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RPG Backtrack - Episode 134: Lost in the Mist

JuMeSynJuMeSyn Code: KirinAdministrators
edited January 2015 in Latest Updates
Mistwalker supplied the Xbox 360 with some unique content, and a title involving immortals seeking the return of their memories got considerable praise. Discussion of Lost Odyssey is the centerpiece of this episode, but plenty of other subjects make it into the mix too.
A smorgasbord of new year content!
It's not what he's eating, but what's eating him that makes it ... sort of interesting.


  • VictarVictar Member Full Members
    edited January 2015
    I remember Lost Odyssey. It has a gigantic difficulty spike on the very first boss, a gryphon. Due to the soft level cap, and the player's limited skills at that early point, that gryphon is meaner than almost anything else in the game. After the gryphon, the game's difficulty is much more reasonable.

    Not only do you have playable 10(?) year old children, at one point the party is divided and the 10-year-old boy withstands front-line damage better than anyone else in his half of the group. Apparently 10-year-old boys are made of tougher stuff than 1000-year-old immortal queens. Go figure.

    Lost Odyssey felt very much like Final Fantasy 9 to me, only with fancier graphics and voice acting. The combat was solidly turn-based, not a hybrid like FF12 or FF13. Some boss fights had the occasional gimmick but the battle/leveling system as a whole was straightforward, not bizarrely unique like FF8. The story was a sweeping, mostly character-driven epic. I say "mostly" because Kaim himself didn't have much personality outside of the short stories.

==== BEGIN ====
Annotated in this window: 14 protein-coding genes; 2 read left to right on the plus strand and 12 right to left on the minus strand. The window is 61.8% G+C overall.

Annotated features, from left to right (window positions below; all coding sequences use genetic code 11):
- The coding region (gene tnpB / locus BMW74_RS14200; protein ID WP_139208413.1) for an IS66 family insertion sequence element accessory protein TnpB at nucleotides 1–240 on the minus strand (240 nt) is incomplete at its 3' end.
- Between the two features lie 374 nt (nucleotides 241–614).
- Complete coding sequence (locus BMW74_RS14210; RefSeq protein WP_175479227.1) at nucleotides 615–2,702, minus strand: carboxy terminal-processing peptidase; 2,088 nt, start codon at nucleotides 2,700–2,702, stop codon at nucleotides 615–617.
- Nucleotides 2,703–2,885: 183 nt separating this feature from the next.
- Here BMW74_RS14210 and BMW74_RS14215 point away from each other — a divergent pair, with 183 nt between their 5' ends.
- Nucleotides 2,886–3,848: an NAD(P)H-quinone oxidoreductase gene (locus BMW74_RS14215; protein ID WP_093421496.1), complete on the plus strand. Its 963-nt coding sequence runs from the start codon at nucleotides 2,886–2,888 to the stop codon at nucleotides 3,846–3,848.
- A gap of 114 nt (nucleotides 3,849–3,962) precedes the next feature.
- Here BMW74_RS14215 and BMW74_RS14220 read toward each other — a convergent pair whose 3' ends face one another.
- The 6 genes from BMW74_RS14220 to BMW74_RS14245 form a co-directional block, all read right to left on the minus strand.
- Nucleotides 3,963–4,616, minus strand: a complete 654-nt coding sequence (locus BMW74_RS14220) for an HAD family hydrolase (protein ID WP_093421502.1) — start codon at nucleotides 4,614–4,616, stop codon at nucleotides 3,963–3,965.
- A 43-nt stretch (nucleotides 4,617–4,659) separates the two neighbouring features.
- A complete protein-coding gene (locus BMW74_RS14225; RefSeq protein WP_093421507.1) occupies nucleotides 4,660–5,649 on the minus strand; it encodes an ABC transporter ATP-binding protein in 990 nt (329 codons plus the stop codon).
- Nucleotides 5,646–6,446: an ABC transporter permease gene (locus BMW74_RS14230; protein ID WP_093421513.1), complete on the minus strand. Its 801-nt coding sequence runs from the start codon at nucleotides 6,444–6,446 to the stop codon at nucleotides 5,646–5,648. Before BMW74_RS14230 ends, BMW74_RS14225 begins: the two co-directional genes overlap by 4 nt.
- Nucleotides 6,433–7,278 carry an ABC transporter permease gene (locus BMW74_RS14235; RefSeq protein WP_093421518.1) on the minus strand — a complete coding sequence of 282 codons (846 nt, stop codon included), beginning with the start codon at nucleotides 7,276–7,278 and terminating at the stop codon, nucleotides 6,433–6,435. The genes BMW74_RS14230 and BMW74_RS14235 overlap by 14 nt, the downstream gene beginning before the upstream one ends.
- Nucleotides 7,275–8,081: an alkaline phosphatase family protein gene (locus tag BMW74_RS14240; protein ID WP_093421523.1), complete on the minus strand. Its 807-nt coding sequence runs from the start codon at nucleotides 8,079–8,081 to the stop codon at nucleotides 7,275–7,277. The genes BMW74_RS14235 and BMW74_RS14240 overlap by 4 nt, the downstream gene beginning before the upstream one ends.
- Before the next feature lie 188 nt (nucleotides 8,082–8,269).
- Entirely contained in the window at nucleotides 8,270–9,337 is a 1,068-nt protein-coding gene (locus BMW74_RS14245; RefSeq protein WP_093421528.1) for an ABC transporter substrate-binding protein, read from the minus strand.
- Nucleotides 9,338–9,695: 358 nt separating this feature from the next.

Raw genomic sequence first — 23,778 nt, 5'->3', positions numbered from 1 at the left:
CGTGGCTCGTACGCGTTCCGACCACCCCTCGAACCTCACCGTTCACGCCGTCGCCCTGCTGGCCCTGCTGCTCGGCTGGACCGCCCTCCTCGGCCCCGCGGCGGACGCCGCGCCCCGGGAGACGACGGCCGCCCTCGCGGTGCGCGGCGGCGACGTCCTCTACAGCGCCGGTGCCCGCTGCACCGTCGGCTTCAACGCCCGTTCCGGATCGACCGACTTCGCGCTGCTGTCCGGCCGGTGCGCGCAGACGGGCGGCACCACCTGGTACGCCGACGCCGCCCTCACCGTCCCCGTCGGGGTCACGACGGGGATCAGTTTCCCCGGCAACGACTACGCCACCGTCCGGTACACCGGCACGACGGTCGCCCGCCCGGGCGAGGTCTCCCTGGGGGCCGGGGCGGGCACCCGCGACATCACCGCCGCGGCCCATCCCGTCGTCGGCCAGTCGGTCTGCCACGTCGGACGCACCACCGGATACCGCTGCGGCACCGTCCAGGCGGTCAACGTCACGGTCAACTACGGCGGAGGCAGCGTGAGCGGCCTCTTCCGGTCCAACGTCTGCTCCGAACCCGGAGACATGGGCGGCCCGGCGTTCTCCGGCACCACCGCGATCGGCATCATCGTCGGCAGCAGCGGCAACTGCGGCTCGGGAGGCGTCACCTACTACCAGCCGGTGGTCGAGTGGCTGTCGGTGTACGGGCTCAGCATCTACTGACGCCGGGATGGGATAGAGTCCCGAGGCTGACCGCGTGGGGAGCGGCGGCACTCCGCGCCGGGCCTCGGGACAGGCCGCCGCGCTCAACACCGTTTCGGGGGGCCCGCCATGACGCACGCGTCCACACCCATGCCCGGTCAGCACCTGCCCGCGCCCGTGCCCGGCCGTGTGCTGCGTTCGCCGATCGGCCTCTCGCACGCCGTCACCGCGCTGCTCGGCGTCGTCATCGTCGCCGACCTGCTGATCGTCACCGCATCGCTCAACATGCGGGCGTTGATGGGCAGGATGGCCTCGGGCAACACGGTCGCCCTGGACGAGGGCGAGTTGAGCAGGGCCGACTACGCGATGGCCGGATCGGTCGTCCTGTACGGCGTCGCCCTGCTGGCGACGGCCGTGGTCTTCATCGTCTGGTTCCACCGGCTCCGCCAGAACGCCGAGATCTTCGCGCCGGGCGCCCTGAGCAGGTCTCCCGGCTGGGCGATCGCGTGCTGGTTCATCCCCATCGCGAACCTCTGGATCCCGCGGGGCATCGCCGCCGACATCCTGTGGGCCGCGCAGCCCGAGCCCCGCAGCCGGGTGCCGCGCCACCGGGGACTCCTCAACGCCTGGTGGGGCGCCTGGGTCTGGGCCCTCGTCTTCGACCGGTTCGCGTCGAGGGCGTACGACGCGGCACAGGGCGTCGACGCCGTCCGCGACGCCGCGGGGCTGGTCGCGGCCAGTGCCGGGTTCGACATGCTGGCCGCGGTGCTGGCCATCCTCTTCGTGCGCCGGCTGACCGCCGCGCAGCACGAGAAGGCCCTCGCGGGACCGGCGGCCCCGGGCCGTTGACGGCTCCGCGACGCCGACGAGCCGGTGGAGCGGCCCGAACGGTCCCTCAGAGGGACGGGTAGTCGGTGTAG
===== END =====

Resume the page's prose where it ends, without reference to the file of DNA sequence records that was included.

One of the short stories, "white flowers", said that Kaim had dozens of wives and hundreds of children over the course of his lifetime. Given that Kaim has only been around for 1000 years, a little division suggests that either Kaim is polygamous, or many of his wives died young, or (more likely) the story's author is bad at math.

    Obsessive completionists should think twice before attempting Lost Odyssey. There is an achievement for collecting every single item in the game. I used a strategy guide as I played, trying to get them all. No achievement. I backtracked through every area in the game, double-checking every lootable item. No achievement. As much as I enjoyed Lost Odyssey, I decided not to replay it for a chance at 20 achievement points.

    There was DLC for Lost Odyssey, but it was pretty bare-bones - just a single, boring dungeon with a Kelolon (LO's version of the Dragon Quest slime) boss at the end who would evade almost everything you could do. I don't know if it's possible to get this DLC anymore, but it's not really worth it anyway.

    I would recommend Lost Odyssey to anyone who enjoys turn-based Final Fantasy-style games (if they have access to an Xbox 360, of course).

    Were you guys talking about the 3DS Grinsia port? That game used to crash endlessly, but they've finally patched it. I'm halfway through the game, and it is currently running crash-free. It is also an incredibly generic RPG and I'm not sure I want to bother buying any more of these from Kemco.

    It is definitely possible to speed up the battle messages on Dragon Quest 7 for the PSX, and anyone who plays it ought to do so if they want to keep their sanity. I loved DQ7 back in the day, but I absolutely will not play it again, ever, and I can't blame Phil for wanting to skip it. (But Phil, please don't give up on DQ6.)
  • JCServantJCServant Certified Polygameist RPGamer Staff
    edited January 2015
    Hehehe...I hear ya Victar. I haven't given up on six, yet. The two main DQ charms are there, in full force, even if I have to go through a bit of frustration to get to them. And, I'm a sucker for class systems. :)
    Co-Host on RPGBacktrack. Follow me on Twitter and sub to my blog if you would like!
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